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Don’t sit so, don’t sit so, don’t sit so close to me…

24 Oct

A young couple at Yard House is so obviously hot for each other that they’re publicly banging body parts, elbows that is, in the booth near my friend and me.   It’s Happy Hour on a Friday night so they are not the only two seated in the crowded restaurant this way.  The guy is left handed and noticeably he’s having a tough time cutting into his bloody steak without jabbing his bubbly female dinner companion right in the breast. While he must enjoy the heat of the two of them sitting so close, he must also move his knife carefully, daintily even.  I doubt he’ll ever get a real mouthful before the whole meal goes cold.

My friend Michelle rolls her eyes.  She’s been married close to twenty years to her high school sweetheart.  “Seriously,” she says.  “How is sitting side by side more intimate?  They can’t even see each other.”

A big production about this most strange foreplay position with couples and food was made in the film “Date Night.”  A boring husband and wife from the burbs had lost their sexual edge because they no longer shared the same lap napkin.  Instead they preferred sitting across from one another in order to hold a conversation.  After a madcap night in Manhattan where implausible events occurred they, of course, renewed their love by morning, sitting side by side in some greasy spoon.  We are to assume satisfying sex soon followed.

But does my friend have a point?  Maybe.  I have had the unfortunate experience of sitting beside a man (whom everybody said was gay) at a dinner event as I felt him place an underhanded, and dare I mention clammy hand on my thigh.  Another time as a teenager, I was enduring the tail end of a movie on a bad date with a fifteen year old who sweated a hand print into the fabric of my jeans.  Neither of these instances brought me any closer to these two awful males even though I was mere inches away.

How we communicate, how we first even fall in love, happens through the meeting of our eyes.  And if relationships are to last, if a leisurely meal is to be shared, shouldn’t it occur without possible injury – without clashing cutlery or suffering a neck cramp from an awkward turn in a booth that offers a much better, more comfortable view?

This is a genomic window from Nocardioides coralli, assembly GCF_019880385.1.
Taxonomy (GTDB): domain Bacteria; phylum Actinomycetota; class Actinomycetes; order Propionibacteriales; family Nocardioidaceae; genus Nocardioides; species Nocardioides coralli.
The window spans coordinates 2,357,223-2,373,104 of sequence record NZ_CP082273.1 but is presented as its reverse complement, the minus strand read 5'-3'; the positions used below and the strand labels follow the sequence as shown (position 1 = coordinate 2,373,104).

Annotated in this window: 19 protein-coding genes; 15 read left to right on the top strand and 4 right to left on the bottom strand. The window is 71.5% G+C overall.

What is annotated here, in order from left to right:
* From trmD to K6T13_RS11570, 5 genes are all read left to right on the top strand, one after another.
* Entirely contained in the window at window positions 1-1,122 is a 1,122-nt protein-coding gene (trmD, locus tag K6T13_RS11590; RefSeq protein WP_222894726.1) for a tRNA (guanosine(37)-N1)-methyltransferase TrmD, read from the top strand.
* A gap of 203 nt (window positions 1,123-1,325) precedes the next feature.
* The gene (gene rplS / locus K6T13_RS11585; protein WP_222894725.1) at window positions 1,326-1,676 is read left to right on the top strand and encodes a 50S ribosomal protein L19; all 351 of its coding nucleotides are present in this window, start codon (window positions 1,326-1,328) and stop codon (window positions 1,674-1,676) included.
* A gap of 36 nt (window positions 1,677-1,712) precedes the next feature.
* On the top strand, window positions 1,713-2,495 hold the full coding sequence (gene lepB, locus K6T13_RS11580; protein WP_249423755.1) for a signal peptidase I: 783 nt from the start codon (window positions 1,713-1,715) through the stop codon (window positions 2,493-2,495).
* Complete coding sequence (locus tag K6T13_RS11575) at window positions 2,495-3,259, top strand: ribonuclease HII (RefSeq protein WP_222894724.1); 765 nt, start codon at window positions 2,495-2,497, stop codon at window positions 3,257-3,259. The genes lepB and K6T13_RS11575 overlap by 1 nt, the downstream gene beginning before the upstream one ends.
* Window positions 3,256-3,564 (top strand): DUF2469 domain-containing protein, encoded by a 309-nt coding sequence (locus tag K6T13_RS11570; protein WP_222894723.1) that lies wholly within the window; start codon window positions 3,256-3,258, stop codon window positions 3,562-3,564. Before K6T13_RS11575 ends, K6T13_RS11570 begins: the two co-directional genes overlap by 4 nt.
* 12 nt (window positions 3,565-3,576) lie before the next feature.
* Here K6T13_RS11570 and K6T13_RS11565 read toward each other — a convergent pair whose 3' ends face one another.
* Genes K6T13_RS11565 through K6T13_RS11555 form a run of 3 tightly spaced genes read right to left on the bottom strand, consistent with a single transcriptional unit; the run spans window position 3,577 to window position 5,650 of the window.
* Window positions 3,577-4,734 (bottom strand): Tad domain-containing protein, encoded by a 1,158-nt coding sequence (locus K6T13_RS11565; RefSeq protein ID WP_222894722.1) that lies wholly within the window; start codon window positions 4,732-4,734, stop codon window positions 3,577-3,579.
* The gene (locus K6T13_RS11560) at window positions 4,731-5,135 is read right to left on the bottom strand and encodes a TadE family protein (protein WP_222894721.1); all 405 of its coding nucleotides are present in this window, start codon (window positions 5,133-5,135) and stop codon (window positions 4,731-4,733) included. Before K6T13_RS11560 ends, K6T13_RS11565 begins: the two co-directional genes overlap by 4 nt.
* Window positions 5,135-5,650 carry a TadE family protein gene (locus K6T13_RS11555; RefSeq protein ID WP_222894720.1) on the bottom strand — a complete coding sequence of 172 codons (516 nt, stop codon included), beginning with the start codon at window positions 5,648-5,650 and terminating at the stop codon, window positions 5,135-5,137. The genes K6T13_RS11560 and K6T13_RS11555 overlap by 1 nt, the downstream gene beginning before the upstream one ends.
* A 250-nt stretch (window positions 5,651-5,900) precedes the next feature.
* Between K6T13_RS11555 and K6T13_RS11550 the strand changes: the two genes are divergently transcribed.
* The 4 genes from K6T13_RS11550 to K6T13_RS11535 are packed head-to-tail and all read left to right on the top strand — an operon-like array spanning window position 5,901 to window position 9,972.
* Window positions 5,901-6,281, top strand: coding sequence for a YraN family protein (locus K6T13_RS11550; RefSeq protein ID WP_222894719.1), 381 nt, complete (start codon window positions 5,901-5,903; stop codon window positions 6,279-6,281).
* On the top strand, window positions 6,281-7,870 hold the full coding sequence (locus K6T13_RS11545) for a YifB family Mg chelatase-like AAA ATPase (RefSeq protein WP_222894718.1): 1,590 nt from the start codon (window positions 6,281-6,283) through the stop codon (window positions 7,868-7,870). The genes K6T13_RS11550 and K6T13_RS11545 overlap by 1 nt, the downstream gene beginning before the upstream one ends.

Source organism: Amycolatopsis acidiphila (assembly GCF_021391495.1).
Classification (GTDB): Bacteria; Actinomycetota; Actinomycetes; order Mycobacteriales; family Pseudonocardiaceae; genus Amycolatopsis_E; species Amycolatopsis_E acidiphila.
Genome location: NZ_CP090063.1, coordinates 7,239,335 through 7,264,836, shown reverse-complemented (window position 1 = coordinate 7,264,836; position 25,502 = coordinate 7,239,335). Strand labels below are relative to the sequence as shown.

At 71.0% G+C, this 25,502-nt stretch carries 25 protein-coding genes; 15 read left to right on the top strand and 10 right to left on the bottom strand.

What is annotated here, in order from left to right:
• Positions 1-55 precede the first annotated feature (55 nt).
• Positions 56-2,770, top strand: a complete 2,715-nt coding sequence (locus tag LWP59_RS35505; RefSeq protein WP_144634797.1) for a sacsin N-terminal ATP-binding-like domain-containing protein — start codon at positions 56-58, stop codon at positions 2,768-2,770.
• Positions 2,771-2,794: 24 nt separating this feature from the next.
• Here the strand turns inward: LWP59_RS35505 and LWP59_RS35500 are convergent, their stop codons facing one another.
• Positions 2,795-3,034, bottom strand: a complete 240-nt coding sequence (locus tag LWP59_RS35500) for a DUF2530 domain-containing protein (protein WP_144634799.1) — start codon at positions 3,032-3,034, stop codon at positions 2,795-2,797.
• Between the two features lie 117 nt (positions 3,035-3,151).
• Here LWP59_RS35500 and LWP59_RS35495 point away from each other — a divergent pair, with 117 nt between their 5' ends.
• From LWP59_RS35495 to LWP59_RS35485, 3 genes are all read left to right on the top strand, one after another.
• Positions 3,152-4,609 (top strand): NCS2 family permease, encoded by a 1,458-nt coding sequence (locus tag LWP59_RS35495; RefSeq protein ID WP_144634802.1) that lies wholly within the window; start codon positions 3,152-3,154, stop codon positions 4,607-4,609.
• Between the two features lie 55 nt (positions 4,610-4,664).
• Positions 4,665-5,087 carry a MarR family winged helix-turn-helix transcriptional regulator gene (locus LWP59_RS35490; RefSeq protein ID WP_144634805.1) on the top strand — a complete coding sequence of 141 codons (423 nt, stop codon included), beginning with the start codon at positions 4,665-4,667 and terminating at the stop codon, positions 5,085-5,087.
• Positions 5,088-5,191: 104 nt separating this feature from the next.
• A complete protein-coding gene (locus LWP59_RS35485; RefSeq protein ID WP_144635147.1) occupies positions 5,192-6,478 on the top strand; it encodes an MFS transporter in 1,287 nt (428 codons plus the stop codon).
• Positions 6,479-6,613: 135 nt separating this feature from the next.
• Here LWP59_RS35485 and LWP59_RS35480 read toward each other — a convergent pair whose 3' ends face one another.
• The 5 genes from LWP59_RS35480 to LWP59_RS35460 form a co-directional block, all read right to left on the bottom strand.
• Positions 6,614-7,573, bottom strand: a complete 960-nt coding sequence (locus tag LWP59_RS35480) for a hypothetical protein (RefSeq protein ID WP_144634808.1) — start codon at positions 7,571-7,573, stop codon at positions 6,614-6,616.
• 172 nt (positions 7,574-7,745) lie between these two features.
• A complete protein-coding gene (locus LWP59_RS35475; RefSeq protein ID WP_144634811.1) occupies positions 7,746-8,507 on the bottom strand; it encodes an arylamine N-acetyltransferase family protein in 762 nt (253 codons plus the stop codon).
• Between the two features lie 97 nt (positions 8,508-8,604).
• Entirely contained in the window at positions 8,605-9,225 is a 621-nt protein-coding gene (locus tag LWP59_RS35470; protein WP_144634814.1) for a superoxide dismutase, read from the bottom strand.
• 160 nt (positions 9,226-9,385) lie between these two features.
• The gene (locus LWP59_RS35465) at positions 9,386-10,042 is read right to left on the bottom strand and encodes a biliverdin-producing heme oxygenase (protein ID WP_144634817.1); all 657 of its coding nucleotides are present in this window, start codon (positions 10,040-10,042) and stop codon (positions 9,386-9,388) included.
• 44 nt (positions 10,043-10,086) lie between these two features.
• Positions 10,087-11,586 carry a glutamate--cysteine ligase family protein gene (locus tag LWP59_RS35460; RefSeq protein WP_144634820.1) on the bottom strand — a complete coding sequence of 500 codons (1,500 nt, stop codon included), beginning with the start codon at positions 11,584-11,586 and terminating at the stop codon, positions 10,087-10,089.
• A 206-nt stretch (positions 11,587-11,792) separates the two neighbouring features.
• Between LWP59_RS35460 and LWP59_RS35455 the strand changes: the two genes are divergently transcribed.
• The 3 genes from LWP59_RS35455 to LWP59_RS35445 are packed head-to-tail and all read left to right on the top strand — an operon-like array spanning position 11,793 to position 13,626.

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  1. Miles Munson

    October 24, 2011 at 3:43 pm

    A fantastic piece! I have thought this very thing about couples cramped in booths. Please continue with your ever entertaining blog.

    All best,

    Miles

     
  2. Mary Ann

    October 24, 2011 at 7:02 pm

    Paula that is very funny and insightful. There is something to be said for sitting across from each other. The eye contact is the most intimate moment.

     
  3. Michelle

    October 25, 2011 at 9:56 am

    I’m so thankful that my husband, who enjoys being close to me, does not insist on harming me and causing us both neck pain while we share a meal. Plus, sitting on the same side of the table/booth looks a little codependent.

     
    • Paula

      October 25, 2011 at 10:43 am

      So true about the co-dependency and almost a little desperate. There’s no need to try that hard in a public place. Thanks to you, Mary Ann and Miles for reading!

       
      • Lupe G.

        October 26, 2011 at 4:40 pm

        That is hilarious! Now I’m going to be on the lookout for those kind of needy couples.

         
        • Sunday Times Reader

          October 27, 2011 at 9:07 am

          We both were laughing at this piece on public displays of affection as well and look forward to your next post!

           
          • Ashley

            October 31, 2011 at 12:29 pm

            I’ve had a guy try and sit with me that way and it so sucked! loved this!